Therapy Type: Immunotherapy (passive) (timeline)
Target Type: Amyloid-Related (timeline)
Condition(s): Alzheimer's Disease
U.S. FDA Status: Alzheimer's Disease (Phase 2)
Company: Biogen, Eisai Co., Ltd.
BAN2401 is the humanized IgG1 version of the mouse monoclonal antibody mAb158, which selectively binds to large, soluble Aβ protofibrils. The therapeutic antibody was originally developed at the biotech company BioArctic Neuroscience following the discovery of the “Arctic” mutation in APP, which leads to a form of clinically typical Alzheimer's disease that is marked by particularly high levels of Aβ protofibrils and relative absence of amyloid plaques (see Nilsberth et al., 2001). mAB158 was found to reduce Aβ protofibrils in brain and CSF of tgArc-Swe mice (Tucker et al., 2015). Subsequent studies in mouse neuron-glial co-cultures showed that mAb158 may protect neurons, i.e., reduce Aβ protofibril toxicity, by counteracting the pathological accumulation of these protofibrils in astrocytes (Söllvander et al., 2018).
BAN2401 was licensed to Eisai, which in March 2014 signed a collaboration agreement with Biogen for joint development of this therapeutic antibody.
A multicenter Phase 1 trial tested the safety, tolerability, and pharmacokinetics of a single and multiple ascending intravenous doses of BAN2401 in 80 people with mild to moderate AD. Changes in Aβ levels were also measured. BAN2401 was well-tolerated at all doses tested, up to 10mg/kg every two weeks for four months, with amyloid-related imaging abnormalities (ARIA-E, ARIA-H) occurring at the same rate in both placebo and BAN2401. The antibody entered the CSF and showed dose-dependent exposure, though with a short serum elimination half-life of seven days and no clear effect on CSF biomarkers. Results were formally published (Logovinsky et al., 2016).
A Phase 2, 18-month U.S. trial is testing five different intravenous doses of BAN2401 in a Bayesian adaptive design. Allocation of subsequent enrollees to different groups was adjusted in response to frequent interim analyses, the first to be done in late 2015 after the first 196 patients had entered the trial, and again every time 50 more people had enrolled (for detailed description of this innovative trial design see Satlin et al., 2016). This trial is enrolling up to 800 people who either have early stage AD as defined by the proposed NIA-AA diagnostic criteria of mild cognitive impairment due to AD, or who meet NIA-AA criteria for probable AD and whose diagnosis is confirmed by a positive amyloid PET scan. As primary outcomes, the trial measured 12-month change from baseline in the new ADCOMS composite of cognitive tests (Wang et al., 2016), and safety.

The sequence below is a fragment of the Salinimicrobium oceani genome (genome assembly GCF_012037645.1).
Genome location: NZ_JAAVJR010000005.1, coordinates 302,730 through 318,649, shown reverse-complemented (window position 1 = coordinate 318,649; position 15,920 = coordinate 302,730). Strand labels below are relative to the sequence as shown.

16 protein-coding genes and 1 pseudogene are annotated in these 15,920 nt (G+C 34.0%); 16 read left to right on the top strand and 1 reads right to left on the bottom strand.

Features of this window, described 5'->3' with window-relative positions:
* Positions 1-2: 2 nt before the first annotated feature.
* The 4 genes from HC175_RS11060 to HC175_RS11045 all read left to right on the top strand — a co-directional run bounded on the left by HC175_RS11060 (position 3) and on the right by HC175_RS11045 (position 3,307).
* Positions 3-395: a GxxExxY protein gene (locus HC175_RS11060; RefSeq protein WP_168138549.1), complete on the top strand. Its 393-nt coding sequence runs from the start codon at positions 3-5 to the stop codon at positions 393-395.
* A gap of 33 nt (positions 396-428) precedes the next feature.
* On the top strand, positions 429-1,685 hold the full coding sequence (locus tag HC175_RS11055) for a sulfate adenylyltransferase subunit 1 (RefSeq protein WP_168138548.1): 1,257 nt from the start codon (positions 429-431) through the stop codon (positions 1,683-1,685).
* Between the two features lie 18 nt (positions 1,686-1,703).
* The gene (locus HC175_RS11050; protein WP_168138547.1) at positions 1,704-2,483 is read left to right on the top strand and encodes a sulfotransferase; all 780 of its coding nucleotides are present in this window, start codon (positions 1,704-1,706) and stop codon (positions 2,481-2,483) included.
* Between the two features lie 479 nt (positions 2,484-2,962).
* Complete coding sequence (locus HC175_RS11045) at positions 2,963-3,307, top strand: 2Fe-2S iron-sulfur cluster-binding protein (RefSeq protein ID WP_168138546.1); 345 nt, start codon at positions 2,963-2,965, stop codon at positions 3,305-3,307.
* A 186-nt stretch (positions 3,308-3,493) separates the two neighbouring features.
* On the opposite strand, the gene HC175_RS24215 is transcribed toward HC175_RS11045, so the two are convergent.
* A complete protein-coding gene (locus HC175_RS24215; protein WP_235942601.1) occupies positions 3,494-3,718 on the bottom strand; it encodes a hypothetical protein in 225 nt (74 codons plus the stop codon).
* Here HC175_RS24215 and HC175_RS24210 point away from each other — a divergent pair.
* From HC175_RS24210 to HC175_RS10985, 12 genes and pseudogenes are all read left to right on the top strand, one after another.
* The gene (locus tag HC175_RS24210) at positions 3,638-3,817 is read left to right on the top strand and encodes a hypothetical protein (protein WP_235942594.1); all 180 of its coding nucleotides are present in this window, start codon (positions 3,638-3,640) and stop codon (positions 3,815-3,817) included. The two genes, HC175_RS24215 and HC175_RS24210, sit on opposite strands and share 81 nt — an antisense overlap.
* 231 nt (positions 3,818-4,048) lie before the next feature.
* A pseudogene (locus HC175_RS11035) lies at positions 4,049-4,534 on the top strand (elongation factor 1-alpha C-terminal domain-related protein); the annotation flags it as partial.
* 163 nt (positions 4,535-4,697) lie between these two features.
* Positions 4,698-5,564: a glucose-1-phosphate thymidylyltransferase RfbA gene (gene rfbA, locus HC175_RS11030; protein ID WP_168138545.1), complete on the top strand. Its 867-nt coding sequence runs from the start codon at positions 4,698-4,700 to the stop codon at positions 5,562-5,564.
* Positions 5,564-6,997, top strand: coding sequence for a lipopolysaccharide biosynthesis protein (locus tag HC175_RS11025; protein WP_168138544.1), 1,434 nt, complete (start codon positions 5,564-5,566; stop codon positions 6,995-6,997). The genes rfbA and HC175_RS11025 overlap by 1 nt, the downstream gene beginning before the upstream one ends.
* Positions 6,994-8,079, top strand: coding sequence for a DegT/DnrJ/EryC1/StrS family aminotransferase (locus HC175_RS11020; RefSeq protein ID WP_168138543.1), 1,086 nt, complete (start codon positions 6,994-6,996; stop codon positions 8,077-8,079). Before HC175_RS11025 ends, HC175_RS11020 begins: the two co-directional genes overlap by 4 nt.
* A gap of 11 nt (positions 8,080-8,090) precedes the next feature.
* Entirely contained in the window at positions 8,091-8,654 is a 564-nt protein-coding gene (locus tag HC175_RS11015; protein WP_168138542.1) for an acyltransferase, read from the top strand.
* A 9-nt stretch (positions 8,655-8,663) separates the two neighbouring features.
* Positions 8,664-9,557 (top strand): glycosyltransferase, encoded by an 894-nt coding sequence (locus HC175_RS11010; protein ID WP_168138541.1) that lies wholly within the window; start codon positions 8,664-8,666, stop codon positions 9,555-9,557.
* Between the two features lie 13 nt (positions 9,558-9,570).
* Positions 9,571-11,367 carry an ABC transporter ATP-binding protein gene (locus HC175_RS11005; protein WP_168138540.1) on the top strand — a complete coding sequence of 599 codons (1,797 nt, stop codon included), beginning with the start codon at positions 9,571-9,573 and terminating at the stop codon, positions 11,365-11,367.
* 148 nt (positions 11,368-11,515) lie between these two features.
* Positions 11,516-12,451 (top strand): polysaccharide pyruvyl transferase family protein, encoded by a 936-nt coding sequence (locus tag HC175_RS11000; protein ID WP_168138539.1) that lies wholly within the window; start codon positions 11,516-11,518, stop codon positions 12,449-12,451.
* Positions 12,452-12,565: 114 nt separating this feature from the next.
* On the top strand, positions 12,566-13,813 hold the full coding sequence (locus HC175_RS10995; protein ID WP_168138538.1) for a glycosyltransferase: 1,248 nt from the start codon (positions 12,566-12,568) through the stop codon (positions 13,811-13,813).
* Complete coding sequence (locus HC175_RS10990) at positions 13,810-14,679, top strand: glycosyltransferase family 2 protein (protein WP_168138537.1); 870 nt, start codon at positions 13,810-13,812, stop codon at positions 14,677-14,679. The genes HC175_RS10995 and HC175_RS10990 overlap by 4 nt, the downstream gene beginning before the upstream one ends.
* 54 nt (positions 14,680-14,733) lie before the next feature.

In 2017 the sponsors announced that BAN2401 had shown no cognitive benefit at this 12-month time point. However, futility conditions had not been met either at the 17 interim analyses conducted until then. Therefore the trial continued to full enrollment of 856 participants, and out to the full treatment period of 18 months (Dec 2017 news). In February 2018, the trial protocol was amended to offer up to five years of additional treatment in an open-label extension phase, in which change on the ADCOMS will be measured at each visit. Results of the blinded 18-month treatment phase are expected by end of 2018.
For all clinical trials of BAN2401, see clinicaltrials.gov
Clinical Trial Timeline
Last Updated: 18 May 2018
- Logovinsky V, Satlin A, Lai R, Swanson C, Kaplow J, Osswald G, Basun H, Lannfelt L. Safety and tolerability of BAN2401--a clinical study in Alzheimer's disease with a protofibril selective Aβ antibody. Alzheimers Res Ther. 2016 Apr 6;8(1):14. PubMed.
- Satlin A, Wang J, Logovinsky V, Berry S, Swanson C, Dhadda S, Berry DA. Design of a Bayesian adaptive phase 2 proof-of-concept trial for BAN2401, a putative disease-modifying monoclonal antibody for the treatment of Alzheimer's disease. Alzheimers Dement (N Y). 2016 Jan;2(1):1-12. Epub 2016 Feb 4 PubMed.
- Wang J, Logovinsky V, Hendrix SB, Stanworth SH, Perdomo C, Xu L, Dhadda S, Do I, Rabe M, Luthman J, Cummings J, Satlin A. ADCOMS: a composite clinical outcome for prodromal Alzheimer's disease trials. J Neurol Neurosurg Psychiatry. 2016 Sep;87(9):993-9. Epub 2016 Mar 23 PubMed.
- Nilsberth C, Westlind-Danielsson A, Eckman CB, Condron MM, Axelman K, Forsell C, Stenh C, Luthman J, Teplow DB, Younkin SG, Näslund J, Lannfelt L. The 'Arctic' APP mutation (E693G) causes Alzheimer's disease by enhanced Abeta protofibril formation. Nat Neurosci. 2001 Sep;4(9):887-93. PubMed.
- Tucker S, Möller C, Tegerstedt K, Lord A, Laudon H, Sjödahl J, Söderberg L, Spens E, Sahlin C, Waara ER, Satlin A, Gellerfors P, Osswald G, Lannfelt L. The murine version of BAN2401 (mAb158) selectively reduces amyloid-β protofibrils in brain and cerebrospinal fluid of tg-ArcSwe mice. J Alzheimers Dis. 2015;43(2):575-88. PubMed.
- Söllvander S, Nikitidou E, Gallasch L, Zyśk M, Söderberg L, Sehlin D, Lannfelt L, Erlandsson A. The Aβ protofibril selective antibody mAb158 prevents accumulation of Aβ in astrocytes and rescues neurons from Aβ-induced cell death. J Neuroinflammation. 2018 Mar 28;15(1):98. PubMed.
- Philipson O, Hammarström P, Nilsson KP, Portelius E, Olofsson T, Ingelsson M, Hyman BT, Blennow K, Lannfelt L, Kalimo H, Nilsson LN. A highly insoluble state of Abeta similar to that of Alzheimer's disease brain is found in Arctic APP transgenic mice. Neurobiol Aging. 2009 Sep;30(9):1393-405. PubMed.
- Lannfelt L, Möller C, Basun H, Osswald G, Sehlin D, Satlin A, Logovinsky V, Gellerfors P. Perspectives on future Alzheimer therapies: amyloid-β protofibrils - a new target for immunotherapy with BAN2401 in Alzheimer's disease. Alzheimers Res Ther. 2014;6(2):16. Epub 2014 Mar 24 PubMed.